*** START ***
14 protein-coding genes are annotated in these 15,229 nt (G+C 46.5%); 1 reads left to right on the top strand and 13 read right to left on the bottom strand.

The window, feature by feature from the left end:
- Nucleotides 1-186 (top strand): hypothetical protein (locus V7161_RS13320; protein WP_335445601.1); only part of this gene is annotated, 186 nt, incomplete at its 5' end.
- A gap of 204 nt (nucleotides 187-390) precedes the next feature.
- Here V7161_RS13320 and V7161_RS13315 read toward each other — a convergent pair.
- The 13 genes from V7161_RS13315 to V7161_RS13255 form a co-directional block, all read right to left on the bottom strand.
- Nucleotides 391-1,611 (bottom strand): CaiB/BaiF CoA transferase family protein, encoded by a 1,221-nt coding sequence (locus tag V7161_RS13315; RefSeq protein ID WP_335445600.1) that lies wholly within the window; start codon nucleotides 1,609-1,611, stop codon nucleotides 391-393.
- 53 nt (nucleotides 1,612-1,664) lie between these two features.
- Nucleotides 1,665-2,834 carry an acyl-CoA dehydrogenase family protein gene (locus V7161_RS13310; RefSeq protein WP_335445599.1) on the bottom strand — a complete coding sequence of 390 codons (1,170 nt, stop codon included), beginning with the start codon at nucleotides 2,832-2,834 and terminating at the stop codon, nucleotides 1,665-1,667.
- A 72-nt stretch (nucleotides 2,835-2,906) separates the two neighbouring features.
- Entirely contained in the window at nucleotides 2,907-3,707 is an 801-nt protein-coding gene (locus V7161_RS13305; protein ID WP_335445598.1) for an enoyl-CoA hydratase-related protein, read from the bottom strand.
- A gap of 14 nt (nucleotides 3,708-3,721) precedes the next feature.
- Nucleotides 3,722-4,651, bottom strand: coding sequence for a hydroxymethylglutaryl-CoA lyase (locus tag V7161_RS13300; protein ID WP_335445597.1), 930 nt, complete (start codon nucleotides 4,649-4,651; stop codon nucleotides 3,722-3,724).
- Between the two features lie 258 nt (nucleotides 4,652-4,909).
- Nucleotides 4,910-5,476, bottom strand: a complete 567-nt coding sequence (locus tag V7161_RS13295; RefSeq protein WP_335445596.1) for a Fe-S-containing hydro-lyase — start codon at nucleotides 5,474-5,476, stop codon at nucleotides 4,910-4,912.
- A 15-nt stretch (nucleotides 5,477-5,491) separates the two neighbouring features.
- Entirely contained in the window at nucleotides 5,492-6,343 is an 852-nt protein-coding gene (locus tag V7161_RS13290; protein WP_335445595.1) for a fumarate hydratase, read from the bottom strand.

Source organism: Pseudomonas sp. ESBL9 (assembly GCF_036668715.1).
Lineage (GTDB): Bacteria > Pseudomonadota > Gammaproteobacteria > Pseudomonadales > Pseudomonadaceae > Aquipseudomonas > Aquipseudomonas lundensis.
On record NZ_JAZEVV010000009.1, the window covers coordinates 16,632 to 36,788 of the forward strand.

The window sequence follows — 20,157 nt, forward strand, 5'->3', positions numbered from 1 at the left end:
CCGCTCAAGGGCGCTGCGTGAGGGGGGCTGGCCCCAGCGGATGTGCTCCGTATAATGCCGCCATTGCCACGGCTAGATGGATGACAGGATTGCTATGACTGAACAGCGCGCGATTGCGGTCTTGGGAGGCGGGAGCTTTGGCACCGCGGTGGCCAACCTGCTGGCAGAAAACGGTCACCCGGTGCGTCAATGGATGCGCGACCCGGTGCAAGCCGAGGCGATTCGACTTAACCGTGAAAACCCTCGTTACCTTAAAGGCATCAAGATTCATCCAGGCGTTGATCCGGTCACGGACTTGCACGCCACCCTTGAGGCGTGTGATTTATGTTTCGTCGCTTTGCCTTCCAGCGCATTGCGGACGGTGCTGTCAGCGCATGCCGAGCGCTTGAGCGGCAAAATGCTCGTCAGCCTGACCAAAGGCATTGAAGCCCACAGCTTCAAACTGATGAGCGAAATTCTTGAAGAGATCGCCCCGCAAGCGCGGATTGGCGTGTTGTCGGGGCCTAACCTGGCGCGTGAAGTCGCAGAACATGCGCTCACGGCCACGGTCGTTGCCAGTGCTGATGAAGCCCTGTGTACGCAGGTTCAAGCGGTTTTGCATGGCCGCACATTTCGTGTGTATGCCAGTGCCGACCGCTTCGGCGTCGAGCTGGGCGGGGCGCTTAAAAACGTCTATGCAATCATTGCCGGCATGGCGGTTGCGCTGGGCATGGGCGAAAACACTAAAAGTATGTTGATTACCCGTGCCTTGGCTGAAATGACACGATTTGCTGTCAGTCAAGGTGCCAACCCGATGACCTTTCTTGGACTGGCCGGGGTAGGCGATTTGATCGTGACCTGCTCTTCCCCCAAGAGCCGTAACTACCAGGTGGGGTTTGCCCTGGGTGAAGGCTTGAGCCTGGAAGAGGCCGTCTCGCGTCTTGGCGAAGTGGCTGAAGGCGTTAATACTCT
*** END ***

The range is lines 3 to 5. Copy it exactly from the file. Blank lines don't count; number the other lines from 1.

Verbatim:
- Nucleotides 1-186 (top strand): hypothetical protein (locus V7161_RS13320; protein WP_335445601.1); only part of this gene is annotated, 186 nt, incomplete at its 5' end.
- A gap of 204 nt (nucleotides 187-390) precedes the next feature.
- Here V7161_RS13320 and V7161_RS13315 read toward each other — a convergent pair.